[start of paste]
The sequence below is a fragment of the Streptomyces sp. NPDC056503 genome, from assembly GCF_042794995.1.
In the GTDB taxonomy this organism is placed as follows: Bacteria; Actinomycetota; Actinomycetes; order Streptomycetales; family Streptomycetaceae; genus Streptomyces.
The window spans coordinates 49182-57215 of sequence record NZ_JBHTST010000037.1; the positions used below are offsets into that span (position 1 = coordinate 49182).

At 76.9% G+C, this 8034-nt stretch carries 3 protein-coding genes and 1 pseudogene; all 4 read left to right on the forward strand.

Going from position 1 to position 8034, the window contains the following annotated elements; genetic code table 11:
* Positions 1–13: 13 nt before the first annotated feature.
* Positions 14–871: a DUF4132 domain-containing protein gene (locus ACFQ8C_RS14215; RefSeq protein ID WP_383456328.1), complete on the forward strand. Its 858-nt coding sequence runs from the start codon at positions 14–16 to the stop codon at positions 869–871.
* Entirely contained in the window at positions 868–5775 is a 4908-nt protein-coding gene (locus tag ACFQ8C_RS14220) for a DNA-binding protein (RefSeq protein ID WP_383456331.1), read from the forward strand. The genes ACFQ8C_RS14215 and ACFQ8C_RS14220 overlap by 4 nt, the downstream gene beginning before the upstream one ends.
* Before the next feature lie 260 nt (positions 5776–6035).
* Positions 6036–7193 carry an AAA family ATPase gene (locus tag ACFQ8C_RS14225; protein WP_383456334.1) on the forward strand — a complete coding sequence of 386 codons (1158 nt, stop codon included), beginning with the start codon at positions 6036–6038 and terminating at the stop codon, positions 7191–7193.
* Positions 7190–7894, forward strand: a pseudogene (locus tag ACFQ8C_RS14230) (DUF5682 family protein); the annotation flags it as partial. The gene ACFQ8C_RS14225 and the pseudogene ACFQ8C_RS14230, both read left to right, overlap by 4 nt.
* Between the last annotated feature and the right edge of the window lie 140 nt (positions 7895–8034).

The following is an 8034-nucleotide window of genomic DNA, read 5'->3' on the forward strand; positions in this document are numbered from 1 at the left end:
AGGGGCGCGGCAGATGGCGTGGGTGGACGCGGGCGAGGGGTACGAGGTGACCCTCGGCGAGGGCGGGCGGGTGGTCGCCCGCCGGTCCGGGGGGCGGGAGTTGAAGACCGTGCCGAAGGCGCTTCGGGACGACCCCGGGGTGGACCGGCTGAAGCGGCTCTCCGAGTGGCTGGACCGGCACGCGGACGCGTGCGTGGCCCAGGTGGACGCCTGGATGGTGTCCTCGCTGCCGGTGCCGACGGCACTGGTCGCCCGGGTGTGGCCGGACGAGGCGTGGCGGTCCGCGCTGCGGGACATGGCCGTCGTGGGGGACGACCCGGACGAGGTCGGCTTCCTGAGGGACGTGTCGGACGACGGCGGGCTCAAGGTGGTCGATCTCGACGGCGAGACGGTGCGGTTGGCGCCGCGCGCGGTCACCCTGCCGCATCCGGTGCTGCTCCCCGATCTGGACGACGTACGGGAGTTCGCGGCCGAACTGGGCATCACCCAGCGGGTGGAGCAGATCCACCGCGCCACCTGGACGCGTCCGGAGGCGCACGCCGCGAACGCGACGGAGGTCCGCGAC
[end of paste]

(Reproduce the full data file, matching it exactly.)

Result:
The sequence below is a fragment of the Streptomyces sp. NPDC056503 genome, from assembly GCF_042794995.1.
In the GTDB taxonomy this organism is placed as follows: Bacteria; Actinomycetota; Actinomycetes; order Streptomycetales; family Streptomycetaceae; genus Streptomyces.
The window spans coordinates 49182-57215 of sequence record NZ_JBHTST010000037.1; the positions used below are offsets into that span (position 1 = coordinate 49182).

At 76.9% G+C, this 8034-nt stretch carries 3 protein-coding genes and 1 pseudogene; all 4 read left to right on the forward strand.

Going from position 1 to position 8034, the window contains the following annotated elements; genetic code table 11:
* Positions 1–13: 13 nt before the first annotated feature.
* Positions 14–871: a DUF4132 domain-containing protein gene (locus ACFQ8C_RS14215; RefSeq protein ID WP_383456328.1), complete on the forward strand. Its 858-nt coding sequence runs from the start codon at positions 14–16 to the stop codon at positions 869–871.
* Entirely contained in the window at positions 868–5775 is a 4908-nt protein-coding gene (locus tag ACFQ8C_RS14220) for a DNA-binding protein (RefSeq protein ID WP_383456331.1), read from the forward strand. The genes ACFQ8C_RS14215 and ACFQ8C_RS14220 overlap by 4 nt, the downstream gene beginning before the upstream one ends.
* Before the next feature lie 260 nt (positions 5776–6035).
* Positions 6036–7193 carry an AAA family ATPase gene (locus tag ACFQ8C_RS14225; protein WP_383456334.1) on the forward strand — a complete coding sequence of 386 codons (1158 nt, stop codon included), beginning with the start codon at positions 6036–6038 and terminating at the stop codon, positions 7191–7193.
* Positions 7190–7894, forward strand: a pseudogene (locus tag ACFQ8C_RS14230) (DUF5682 family protein); the annotation flags it as partial. The gene ACFQ8C_RS14225 and the pseudogene ACFQ8C_RS14230, both read left to right, overlap by 4 nt.
* Between the last annotated feature and the right edge of the window lie 140 nt (positions 7895–8034).

The following is an 8034-nucleotide window of genomic DNA, read 5'->3' on the forward strand; positions in this document are numbered from 1 at the left end:
AGGGGCGCGGCAGATGGCGTGGGTGGACGCGGGCGAGGGGTACGAGGTGACCCTCGGCGAGGGCGGGCGGGTGGTCGCCCGCCGGTCCGGGGGGCGGGAGTTGAAGACCGTGCCGAAGGCGCTTCGGGACGACCCCGGGGTGGACCGGCTGAAGCGGCTCTCCGAGTGGCTGGACCGGCACGCGGACGCGTGCGTGGCCCAGGTGGACGCCTGGATGGTGTCCTCGCTGCCGGTGCCGACGGCACTGGTCGCCCGGGTGTGGCCGGACGAGGCGTGGCGGTCCGCGCTGCGGGACATGGCCGTCGTGGGGGACGACCCGGACGAGGTCGGCTTCCTGAGGGACGTGTCGGACGACGGCGGGCTCAAGGTGGTCGATCTCGACGGCGAGACGGTGCGGTTGGCGCCGCGCGCGGTCACCCTGCCGCATCCGGTGCTGCTCCCCGATCTGGACGACGTACGGGAGTTCGCGGCCGAACTGGGCATCACCCAGCGGGTGGAGCAGATCCACCGCGCCACCTGGACGCGTCCGGAGGCGCACGCCGCGAACGCGACGGAGGTCCGCGAC